The notice spooked those running “Boulder Free Radio,” who thought it was just tough talk intended to scare them into shutting down, according to one of the station’s leaders, who spoke to on condition of anonymity. “This is an intimidation thing,” he said. “Most people aren’t that dedicated to the cause. I’m not going to let them into my house.”

But refusing the FCC admittance can carry a harsh financial penalty. In a 2007 case, a Corpus Christi, Texas, man got a visit from the FCC’s direction-finders after rebroadcasting an AM radio station through a CB radio in his home. An FCC agent tracked the signal to his house and asked to see the equipment; Donald Winton refused to let him in, but did turn off the radio. Winton was later fined $7,000 for refusing entry to the officer. The fine was reduced to $225 after he proved he had little income.


Administrative search powers are not rare, at least as directed against businesses — fire-safety, food and workplace-safety regulators generally don’t need warrants to enter a business. And despite the broad power, the FCC agents aren’t cops, says Fiske. “The only right they have is to inspect the equipment,” Fiske says. “If they want to seize, they have to work with the U.S. Attorney’s office.”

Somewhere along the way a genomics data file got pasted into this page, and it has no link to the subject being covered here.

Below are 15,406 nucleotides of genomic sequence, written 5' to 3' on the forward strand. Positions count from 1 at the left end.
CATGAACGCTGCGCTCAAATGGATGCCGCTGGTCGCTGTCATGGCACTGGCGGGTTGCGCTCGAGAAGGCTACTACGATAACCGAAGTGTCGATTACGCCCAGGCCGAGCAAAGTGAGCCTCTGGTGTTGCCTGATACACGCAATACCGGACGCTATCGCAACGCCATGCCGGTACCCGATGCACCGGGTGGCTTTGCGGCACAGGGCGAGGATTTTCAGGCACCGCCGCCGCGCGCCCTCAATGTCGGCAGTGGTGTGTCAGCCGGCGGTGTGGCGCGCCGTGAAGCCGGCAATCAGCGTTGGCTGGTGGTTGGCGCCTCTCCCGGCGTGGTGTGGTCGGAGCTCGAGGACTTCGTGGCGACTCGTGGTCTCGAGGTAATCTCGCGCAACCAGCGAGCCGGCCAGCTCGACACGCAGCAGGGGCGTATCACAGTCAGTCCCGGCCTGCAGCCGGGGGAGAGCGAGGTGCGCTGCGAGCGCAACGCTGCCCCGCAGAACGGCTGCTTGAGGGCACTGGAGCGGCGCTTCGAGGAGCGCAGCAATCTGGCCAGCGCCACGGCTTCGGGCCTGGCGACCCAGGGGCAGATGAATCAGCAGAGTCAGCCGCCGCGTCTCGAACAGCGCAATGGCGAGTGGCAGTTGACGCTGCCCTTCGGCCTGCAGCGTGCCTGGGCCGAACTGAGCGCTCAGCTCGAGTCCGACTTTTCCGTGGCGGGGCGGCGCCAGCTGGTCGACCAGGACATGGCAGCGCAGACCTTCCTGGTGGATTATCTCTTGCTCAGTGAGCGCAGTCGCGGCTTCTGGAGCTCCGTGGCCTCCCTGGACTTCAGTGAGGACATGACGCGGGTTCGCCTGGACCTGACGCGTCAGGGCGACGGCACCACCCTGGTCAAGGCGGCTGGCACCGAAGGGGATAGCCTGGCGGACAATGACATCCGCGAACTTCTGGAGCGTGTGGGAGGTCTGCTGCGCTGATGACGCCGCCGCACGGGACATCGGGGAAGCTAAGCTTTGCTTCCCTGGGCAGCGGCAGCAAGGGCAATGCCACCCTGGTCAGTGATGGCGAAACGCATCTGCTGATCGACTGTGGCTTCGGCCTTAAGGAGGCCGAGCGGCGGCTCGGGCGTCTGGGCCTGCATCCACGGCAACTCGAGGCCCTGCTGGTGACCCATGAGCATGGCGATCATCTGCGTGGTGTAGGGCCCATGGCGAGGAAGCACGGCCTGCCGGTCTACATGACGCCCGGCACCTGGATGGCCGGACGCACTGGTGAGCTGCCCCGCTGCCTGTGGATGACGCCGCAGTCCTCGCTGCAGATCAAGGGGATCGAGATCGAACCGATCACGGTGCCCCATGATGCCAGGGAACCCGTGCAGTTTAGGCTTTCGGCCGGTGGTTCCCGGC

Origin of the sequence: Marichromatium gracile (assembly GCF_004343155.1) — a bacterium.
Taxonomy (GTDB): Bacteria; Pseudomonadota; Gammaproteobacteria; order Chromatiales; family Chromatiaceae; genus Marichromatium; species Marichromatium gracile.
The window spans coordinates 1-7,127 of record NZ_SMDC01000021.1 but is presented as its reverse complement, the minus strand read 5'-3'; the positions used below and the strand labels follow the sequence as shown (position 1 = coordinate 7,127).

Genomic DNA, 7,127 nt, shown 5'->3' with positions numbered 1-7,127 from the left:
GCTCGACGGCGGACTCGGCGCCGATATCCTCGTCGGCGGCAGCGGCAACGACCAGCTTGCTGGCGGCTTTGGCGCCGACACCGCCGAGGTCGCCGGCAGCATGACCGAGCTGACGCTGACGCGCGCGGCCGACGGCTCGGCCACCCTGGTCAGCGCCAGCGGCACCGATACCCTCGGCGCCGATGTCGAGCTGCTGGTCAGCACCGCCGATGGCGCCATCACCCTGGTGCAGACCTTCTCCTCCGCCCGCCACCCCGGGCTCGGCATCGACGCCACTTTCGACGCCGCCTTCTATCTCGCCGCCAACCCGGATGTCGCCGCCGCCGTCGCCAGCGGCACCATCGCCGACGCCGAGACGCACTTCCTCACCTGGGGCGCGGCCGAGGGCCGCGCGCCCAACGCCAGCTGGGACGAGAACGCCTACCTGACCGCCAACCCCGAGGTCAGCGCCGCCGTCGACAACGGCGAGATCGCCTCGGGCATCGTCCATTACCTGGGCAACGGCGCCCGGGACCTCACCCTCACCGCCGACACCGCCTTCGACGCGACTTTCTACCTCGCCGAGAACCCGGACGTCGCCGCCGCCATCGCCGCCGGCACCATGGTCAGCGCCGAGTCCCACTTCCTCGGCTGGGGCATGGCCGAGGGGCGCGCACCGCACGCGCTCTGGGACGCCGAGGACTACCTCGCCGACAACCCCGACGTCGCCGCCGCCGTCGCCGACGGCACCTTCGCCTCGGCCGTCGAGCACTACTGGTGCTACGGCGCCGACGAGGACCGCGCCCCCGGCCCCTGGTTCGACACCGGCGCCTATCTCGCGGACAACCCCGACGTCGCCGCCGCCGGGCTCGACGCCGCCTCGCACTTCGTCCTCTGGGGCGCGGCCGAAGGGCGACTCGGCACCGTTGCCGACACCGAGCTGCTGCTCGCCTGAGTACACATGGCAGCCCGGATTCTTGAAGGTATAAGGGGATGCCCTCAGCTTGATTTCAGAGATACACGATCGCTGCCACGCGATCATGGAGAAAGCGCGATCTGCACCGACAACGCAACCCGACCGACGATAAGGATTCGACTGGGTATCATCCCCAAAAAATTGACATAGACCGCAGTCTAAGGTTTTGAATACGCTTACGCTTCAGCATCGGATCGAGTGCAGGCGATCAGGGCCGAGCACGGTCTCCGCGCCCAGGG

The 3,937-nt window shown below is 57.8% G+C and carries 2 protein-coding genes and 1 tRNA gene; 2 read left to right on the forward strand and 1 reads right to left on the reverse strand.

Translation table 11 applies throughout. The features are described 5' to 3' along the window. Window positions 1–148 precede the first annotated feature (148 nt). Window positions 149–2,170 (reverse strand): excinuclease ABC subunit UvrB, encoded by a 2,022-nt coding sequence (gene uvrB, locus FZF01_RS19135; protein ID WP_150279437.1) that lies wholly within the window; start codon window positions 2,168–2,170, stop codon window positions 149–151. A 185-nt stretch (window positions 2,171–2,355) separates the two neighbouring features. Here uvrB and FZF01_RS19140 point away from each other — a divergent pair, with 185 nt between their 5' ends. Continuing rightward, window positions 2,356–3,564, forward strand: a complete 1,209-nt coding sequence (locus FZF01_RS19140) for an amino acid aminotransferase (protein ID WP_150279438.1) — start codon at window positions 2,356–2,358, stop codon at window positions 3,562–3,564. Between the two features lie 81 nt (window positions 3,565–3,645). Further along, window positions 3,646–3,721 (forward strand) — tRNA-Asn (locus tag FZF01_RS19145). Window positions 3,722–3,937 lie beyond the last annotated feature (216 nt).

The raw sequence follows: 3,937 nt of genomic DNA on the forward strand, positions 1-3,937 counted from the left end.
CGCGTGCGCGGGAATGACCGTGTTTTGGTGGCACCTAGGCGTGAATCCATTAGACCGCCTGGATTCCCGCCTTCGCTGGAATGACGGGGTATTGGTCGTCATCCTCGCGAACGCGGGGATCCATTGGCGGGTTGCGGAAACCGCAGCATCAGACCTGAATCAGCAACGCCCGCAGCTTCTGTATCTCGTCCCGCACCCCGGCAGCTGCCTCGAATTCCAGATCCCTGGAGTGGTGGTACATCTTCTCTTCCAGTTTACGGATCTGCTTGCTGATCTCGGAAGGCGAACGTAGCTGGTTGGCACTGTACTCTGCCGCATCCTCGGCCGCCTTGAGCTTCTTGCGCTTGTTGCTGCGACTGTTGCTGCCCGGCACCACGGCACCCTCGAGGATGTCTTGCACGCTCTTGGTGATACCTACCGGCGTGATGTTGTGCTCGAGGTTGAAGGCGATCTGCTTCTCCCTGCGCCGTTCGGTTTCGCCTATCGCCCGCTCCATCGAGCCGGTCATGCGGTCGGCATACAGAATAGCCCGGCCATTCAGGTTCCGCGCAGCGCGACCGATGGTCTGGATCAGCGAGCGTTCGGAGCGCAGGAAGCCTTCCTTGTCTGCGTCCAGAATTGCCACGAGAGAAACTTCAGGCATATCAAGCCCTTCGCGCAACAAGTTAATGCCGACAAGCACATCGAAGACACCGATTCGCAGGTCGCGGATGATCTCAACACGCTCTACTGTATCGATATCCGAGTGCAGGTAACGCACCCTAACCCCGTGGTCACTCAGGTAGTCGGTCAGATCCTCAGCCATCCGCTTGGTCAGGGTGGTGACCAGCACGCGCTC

But if inspectors should notice evidence of unrelated criminal behavior — say, a marijuana plant or stolen property — a Supreme Court decision suggests the search can be used against the resident. In the 1987 case New York v. Burger, two police officers performed a warrantless, administrative search of one Joseph Burger’s automobile junkyard. When he couldn’t produce the proper paperwork, the officers searched the grounds and found stolen vehicles, which they used to prosecute him. The Supreme Court held the search to be legal.

Look, I'm not a paranoid person, and I don't think the FCC is going to come knocking on my door anytime soon. The issue here again is whether a government agency of any kind should be given the power to subvert core Constitutional principles? To me, aside from the variety of abuses such warrantless searches could invite, more importantly is the way such searches, and the "right" the FCC is claiming to carry them out, sets yet another bad precedent - and further erodes the stature and significance of the 4th Amendment (and the protection it provides the public).

I'll be keeping a look out for a Court challenge to the FCC's claim...and report back here.